How to Install Nextcloud Talk High Performance Backend with Stun/Turnserver on Ubuntu

Picture from Alexandra_Koch on Pixabay

Changes 18.11.2020:
– Adjust server.conf because typo has changed
– Adjust signaling.service and janus.service because they does not start after reboot
Changes 22.11.2020:
– Adjust janus.jcfg
– change repositoty of janus

Since Nextcloud has released the High Performance Backend as OpenSource under AGPL License, i tried my luck to install it on Ubuntu.

Now I want to share how to do it.


– a VPS with Ubuntu 18.04 or 20.04 LTS minimal Image installed (you can get one here @netcup with 5€ Discount or start at Hetzner Cloud with 20€ start credits)
– shell access and appropriate rights
– One DNS A and possibly AAAA record for our nginx vhost and stun/turn-server (I use for all three services in this guide)
– Optional – a second DNS A and possibly AAAA record for stun/turnserver

Hardware Requirements:

32 GB Disk-Space

See also: Nextcloud Portal

You can also test a smaller server if you don’t have that many users

Step 1: Install Firewall and other packages

First of all, you should install a firewall to secure your VPS (if not installed) and allow incoming traffic to port 80/443 and 22 (ssh) only. For Securing ssh-access you can use fail2ban and passwordless authentication. Many guides for this are out there.

apt install ufw -y
ufw allow http
ufw allow https
ufw allow ssh
ufw allow 5349/tcp
ufw allow 5349/udp
ufw enable

Accept with „y“

Step 2: Install and config stun/turnserver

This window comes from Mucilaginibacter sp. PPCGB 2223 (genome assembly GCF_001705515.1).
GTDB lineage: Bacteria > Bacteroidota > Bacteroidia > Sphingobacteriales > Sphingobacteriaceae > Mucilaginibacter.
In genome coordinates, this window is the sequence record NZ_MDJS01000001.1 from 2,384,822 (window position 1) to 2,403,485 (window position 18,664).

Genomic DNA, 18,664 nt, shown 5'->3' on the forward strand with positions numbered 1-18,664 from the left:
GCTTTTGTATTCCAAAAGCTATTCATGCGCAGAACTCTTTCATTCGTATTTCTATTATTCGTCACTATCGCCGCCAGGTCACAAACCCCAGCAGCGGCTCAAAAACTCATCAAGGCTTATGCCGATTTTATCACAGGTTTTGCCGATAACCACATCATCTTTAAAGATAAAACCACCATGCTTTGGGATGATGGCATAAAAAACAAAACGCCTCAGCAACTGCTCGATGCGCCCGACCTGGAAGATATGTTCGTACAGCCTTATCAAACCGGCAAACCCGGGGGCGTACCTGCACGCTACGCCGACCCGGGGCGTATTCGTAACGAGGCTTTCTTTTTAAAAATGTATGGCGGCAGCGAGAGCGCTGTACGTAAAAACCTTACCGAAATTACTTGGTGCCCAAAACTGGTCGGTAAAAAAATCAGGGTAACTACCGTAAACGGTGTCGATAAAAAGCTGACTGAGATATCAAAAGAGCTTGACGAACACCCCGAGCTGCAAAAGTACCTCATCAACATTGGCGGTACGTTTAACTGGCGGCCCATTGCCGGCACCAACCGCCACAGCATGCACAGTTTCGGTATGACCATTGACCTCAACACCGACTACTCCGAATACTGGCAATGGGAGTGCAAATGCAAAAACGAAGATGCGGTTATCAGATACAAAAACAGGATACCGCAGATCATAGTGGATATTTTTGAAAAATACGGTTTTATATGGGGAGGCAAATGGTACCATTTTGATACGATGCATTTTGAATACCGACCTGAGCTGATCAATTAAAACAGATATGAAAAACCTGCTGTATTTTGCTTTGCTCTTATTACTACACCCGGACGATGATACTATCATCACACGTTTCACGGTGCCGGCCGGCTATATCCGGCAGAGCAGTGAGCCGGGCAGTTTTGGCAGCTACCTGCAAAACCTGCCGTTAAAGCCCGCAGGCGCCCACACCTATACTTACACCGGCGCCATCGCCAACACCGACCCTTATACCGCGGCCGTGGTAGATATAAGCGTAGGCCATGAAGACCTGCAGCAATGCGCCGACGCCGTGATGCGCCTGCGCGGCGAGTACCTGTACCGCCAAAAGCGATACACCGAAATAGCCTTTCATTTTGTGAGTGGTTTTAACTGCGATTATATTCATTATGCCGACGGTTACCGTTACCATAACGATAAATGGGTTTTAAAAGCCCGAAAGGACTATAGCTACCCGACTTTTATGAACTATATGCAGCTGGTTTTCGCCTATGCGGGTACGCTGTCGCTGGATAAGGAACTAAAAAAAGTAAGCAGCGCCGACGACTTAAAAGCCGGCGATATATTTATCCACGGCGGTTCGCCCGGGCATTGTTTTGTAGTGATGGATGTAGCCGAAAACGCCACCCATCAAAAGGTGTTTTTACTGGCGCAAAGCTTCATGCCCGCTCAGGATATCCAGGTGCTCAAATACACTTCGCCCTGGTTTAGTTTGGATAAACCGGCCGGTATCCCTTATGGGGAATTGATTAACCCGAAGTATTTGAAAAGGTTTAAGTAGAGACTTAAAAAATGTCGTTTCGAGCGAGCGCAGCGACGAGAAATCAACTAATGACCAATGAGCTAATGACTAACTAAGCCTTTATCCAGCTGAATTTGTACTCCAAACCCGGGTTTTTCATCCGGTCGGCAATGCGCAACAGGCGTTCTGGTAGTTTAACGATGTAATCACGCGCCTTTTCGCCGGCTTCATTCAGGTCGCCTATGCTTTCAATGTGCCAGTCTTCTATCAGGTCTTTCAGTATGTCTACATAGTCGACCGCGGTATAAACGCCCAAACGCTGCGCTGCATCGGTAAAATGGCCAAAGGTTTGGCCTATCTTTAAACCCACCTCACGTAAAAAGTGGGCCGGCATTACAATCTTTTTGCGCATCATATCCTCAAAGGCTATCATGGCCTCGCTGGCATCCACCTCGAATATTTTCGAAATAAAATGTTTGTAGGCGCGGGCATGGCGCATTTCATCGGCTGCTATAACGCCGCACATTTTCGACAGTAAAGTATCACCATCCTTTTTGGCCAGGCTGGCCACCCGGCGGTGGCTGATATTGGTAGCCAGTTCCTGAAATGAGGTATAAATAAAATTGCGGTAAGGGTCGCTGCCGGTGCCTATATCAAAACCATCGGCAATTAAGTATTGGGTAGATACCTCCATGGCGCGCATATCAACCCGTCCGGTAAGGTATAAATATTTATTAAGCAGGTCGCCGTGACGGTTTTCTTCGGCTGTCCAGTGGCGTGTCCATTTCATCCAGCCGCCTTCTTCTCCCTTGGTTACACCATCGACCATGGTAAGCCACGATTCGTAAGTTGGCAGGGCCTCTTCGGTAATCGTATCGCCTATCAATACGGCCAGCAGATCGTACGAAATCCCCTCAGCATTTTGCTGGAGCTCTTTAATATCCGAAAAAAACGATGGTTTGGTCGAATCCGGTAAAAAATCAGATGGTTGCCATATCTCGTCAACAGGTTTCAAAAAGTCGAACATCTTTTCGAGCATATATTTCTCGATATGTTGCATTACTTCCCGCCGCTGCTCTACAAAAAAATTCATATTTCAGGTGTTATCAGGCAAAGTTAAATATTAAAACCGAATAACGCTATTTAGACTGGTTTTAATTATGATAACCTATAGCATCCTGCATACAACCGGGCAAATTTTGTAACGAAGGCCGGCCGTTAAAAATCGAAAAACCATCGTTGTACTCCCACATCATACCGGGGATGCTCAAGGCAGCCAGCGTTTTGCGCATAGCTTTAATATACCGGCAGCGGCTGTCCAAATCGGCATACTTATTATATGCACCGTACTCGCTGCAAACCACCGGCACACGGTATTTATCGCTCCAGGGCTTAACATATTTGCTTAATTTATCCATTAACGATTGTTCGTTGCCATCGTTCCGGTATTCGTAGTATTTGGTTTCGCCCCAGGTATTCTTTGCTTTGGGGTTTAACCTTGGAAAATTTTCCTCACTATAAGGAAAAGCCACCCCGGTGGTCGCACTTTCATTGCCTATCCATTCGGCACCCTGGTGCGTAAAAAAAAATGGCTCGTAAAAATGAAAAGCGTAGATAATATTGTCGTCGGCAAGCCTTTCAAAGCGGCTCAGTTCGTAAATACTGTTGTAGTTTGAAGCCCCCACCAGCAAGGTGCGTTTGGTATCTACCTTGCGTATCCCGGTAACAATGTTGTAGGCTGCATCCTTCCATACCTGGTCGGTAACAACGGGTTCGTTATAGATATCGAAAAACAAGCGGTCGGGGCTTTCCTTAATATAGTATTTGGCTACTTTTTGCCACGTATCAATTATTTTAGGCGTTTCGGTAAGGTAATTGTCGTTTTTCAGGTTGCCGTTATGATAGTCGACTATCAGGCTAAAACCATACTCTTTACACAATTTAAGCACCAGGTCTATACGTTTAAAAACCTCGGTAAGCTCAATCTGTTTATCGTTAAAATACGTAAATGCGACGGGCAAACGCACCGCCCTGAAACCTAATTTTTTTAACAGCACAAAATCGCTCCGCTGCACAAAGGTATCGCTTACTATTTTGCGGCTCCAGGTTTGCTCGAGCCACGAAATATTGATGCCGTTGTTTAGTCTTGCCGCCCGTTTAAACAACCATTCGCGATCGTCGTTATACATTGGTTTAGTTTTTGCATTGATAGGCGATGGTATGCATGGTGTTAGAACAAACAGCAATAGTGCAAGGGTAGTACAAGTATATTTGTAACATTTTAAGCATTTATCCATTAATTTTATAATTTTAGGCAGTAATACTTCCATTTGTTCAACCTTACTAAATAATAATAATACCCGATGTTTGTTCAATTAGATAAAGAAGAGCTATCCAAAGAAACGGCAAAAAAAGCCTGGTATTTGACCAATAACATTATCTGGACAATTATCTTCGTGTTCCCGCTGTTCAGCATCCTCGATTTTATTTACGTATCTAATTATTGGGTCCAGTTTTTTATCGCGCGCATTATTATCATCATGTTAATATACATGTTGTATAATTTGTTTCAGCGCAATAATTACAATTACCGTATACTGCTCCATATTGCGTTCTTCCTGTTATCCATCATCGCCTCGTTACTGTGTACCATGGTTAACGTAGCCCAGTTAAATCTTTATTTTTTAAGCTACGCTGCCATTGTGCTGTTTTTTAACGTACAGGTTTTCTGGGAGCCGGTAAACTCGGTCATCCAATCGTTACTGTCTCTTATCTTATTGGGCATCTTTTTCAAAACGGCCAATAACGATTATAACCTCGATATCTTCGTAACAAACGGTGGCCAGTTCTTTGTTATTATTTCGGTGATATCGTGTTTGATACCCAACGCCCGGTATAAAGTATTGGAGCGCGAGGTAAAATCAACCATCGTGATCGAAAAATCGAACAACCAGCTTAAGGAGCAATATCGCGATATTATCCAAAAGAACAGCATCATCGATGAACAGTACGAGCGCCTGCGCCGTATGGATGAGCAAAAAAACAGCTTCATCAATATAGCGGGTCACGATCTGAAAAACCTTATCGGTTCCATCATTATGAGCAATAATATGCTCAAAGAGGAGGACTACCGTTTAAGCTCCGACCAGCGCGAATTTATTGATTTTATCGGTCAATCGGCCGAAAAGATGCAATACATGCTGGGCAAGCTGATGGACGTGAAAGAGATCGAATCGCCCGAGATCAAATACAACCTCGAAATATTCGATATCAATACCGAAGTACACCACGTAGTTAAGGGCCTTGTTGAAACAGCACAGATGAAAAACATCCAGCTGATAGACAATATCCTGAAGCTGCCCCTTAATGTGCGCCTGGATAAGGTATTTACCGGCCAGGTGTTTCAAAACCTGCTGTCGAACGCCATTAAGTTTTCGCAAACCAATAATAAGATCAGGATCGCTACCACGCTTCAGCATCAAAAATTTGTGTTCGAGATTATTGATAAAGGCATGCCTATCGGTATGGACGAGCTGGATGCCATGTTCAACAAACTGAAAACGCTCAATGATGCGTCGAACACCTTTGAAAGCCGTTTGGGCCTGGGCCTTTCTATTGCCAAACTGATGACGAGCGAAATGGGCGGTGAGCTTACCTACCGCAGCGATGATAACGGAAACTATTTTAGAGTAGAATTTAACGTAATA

you have to install the package coturn:

apt install coturn

enable daemonizing for your turnserver:

sed -i '/TURNSERVER_ENABLED/c\TURNSERVER_ENABLED=1' /etc/default/coturn

create a random hex key for your nextcloud talk app and signaling server with:

openssl rand -hex 32

and copy it for later use, then edit /etc/turnserver.conf:

mv /etc/turnserver.conf /etc/turnserver.conf.bak && nano /etc/turnserver.conf

copy, paste and adjust the following code:

static-auth-secret=output_of_openssl rand -hex 32

and last, restart and enable coturn:

systemctl restart coturn && systemctl enable coturn

Step 3: Install and config janus

You have to add janus Repository of morph027

Ubuntu 18.04 and 20.04
add repo key:

curl -sL -o /etc/apt/trusted.gpg.d/morph027-janus.asc

add repo:

. /etc/lsb-release; echo "deb [arch=amd64]$DISTRIB_CODENAME $DISTRIB_CODENAME main" | tee /etc/apt/sources.list.d/morph027-janus.list
apt update
apt install janus

Now generate a random api key for turnserver:

openssl rand -base64 16

and copy the output for later use.

Edit /etc/janus/janus.jcfg

nano /etc/janus/janus.jcfg

go to section nat and enter your stunserver and port, uncomment full_trickle = true, turn_server with port and type and the generated api key:

you can copy, paste and adjust the following:

stun_server = ""
stun_port = 5349
full_trickle = true
turn_server = ""
turn_port = 5349
turn_type = "udp"
turn_rest_api_key = "openssl rand -base64 16"

then comment the following lines:

certificates: {
# cert_pem = „/etc/ssl/certs/ssl-cert-snakeoil.pem“
# cert_key = „/etc/ssl/private/ssl-cert-snakeoil.key“
#cert_pwd = „secretpassphrase“